We opened this morning with Jameson leading an impromptu session on the shared goals of all Legal Hackers, with the group brainstorming a list of descriptors to guide our remaining discussions. John E. Grant then built on that activity with an interactive presentation on project management and efficient collaboration skills for lawyers, introducing discussion processes that our group would use for the remainder of the day.
Ngoc Nguyen was up next with a discussion of legal process automation as applied to bankruptcy law, where consumers often cannot or will not access an attorney to handle their filings. The automation ideas behind Ngoc’s presentation, represented by existing products like Trademarkia, have broad applicability to other areas of law and go to the core of our mission.
Thomas Brooke‘s presentation combined past and present, beginning with lessons from his father’s work on the first truly programmable computer, which inspired Tom to learn how to code, and leading into an update on the growing North Carolina chapter.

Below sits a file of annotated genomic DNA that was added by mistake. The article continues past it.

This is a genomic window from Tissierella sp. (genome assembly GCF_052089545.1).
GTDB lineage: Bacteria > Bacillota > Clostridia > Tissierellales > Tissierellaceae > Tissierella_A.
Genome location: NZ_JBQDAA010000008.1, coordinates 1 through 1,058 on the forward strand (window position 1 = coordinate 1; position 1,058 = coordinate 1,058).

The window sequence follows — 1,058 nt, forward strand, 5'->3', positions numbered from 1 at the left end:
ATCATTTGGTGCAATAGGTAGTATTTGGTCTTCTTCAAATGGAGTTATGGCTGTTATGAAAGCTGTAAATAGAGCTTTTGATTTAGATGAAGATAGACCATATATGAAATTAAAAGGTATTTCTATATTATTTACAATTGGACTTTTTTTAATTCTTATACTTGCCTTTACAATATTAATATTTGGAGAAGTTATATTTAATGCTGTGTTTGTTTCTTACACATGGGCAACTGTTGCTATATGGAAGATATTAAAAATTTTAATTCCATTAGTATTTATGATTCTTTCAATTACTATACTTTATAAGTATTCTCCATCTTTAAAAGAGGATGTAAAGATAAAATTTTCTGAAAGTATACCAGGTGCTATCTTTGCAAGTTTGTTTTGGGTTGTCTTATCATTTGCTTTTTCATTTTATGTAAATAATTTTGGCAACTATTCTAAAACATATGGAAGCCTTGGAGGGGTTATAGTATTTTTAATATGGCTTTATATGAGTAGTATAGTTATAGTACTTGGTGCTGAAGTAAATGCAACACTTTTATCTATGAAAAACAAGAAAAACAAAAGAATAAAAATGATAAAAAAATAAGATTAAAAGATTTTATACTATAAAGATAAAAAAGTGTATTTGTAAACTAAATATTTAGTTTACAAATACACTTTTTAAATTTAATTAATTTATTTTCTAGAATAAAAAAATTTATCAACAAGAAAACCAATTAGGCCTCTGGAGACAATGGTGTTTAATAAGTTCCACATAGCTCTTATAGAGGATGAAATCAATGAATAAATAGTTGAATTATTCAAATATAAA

Martin Zerbib gave our final presentation of the Congress, demonstrating the creative potential of HP IDOL On Demand, a sustaining partner of Legal Hackers. IDOL is an API for more efficiently organizing large sets of data and may very well form the basis of many future Legal Hackers projects.
Wrapping up, we recapped our weekend’s discussions using John Grant’s organizational techniques. We came away with some great suggestions for a future Congress and expect to be planning one before we know it.